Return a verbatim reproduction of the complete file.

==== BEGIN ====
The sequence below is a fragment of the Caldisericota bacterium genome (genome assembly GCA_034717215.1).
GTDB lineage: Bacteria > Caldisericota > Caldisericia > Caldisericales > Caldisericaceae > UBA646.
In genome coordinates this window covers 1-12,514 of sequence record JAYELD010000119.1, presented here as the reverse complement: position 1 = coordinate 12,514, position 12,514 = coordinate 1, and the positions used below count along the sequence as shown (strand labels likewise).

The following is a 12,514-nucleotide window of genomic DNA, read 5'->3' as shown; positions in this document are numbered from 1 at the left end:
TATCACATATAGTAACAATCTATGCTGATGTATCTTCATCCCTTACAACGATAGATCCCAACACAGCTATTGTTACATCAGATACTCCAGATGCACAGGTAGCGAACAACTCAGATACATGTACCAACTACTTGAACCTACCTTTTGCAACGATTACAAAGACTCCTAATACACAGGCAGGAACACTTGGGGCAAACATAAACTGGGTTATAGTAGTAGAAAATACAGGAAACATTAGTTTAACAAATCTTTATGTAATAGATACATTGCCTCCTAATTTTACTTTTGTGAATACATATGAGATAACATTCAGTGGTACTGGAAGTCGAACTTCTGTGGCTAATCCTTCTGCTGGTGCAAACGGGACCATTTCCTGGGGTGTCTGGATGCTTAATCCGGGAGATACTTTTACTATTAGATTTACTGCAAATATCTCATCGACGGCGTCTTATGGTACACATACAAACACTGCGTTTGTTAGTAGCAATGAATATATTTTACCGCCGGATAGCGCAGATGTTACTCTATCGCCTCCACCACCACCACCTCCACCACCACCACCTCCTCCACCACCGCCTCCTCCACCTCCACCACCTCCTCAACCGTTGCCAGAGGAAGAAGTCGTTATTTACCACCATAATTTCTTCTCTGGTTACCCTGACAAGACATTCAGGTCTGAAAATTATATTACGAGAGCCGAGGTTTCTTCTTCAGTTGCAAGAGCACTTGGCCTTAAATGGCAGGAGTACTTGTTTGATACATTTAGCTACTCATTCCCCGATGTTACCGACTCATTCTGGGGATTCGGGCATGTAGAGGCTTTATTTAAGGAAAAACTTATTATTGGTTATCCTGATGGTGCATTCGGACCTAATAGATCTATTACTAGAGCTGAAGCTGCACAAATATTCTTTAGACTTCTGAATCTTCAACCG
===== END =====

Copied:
The sequence below is a fragment of the Caldisericota bacterium genome (genome assembly GCA_034717215.1).
GTDB lineage: Bacteria > Caldisericota > Caldisericia > Caldisericales > Caldisericaceae > UBA646.
In genome coordinates this window covers 1-12,514 of sequence record JAYELD010000119.1, presented here as the reverse complement: position 1 = coordinate 12,514, position 12,514 = coordinate 1, and the positions used below count along the sequence as shown (strand labels likewise).

The following is a 12,514-nucleotide window of genomic DNA, read 5'->3' as shown; positions in this document are numbered from 1 at the left end:
TATCACATATAGTAACAATCTATGCTGATGTATCTTCATCCCTTACAACGATAGATCCCAACACAGCTATTGTTACATCAGATACTCCAGATGCACAGGTAGCGAACAACTCAGATACATGTACCAACTACTTGAACCTACCTTTTGCAACGATTACAAAGACTCCTAATACACAGGCAGGAACACTTGGGGCAAACATAAACTGGGTTATAGTAGTAGAAAATACAGGAAACATTAGTTTAACAAATCTTTATGTAATAGATACATTGCCTCCTAATTTTACTTTTGTGAATACATATGAGATAACATTCAGTGGTACTGGAAGTCGAACTTCTGTGGCTAATCCTTCTGCTGGTGCAAACGGGACCATTTCCTGGGGTGTCTGGATGCTTAATCCGGGAGATACTTTTACTATTAGATTTACTGCAAATATCTCATCGACGGCGTCTTATGGTACACATACAAACACTGCGTTTGTTAGTAGCAATGAATATATTTTACCGCCGGATAGCGCAGATGTTACTCTATCGCCTCCACCACCACCACCTCCACCACCACCACCTCCTCCACCACCGCCTCCTCCACCTCCACCACCTCCTCAACCGTTGCCAGAGGAAGAAGTCGTTATTTACCACCATAATTTCTTCTCTGGTTACCCTGACAAGACATTCAGGTCTGAAAATTATATTACGAGAGCCGAGGTTTCTTCTTCAGTTGCAAGAGCACTTGGCCTTAAATGGCAGGAGTACTTGTTTGATACATTTAGCTACTCATTCCCCGATGTTACCGACTCATTCTGGGGATTCGGGCATGTAGAGGCTTTATTTAAGGAAAAACTTATTATTGGTTATCCTGATGGTGCATTCGGACCTAATAGATCTATTACTAGAGCTGAAGCTGCACAAATATTCTTTAGACTTCTGAATCTTCAACCG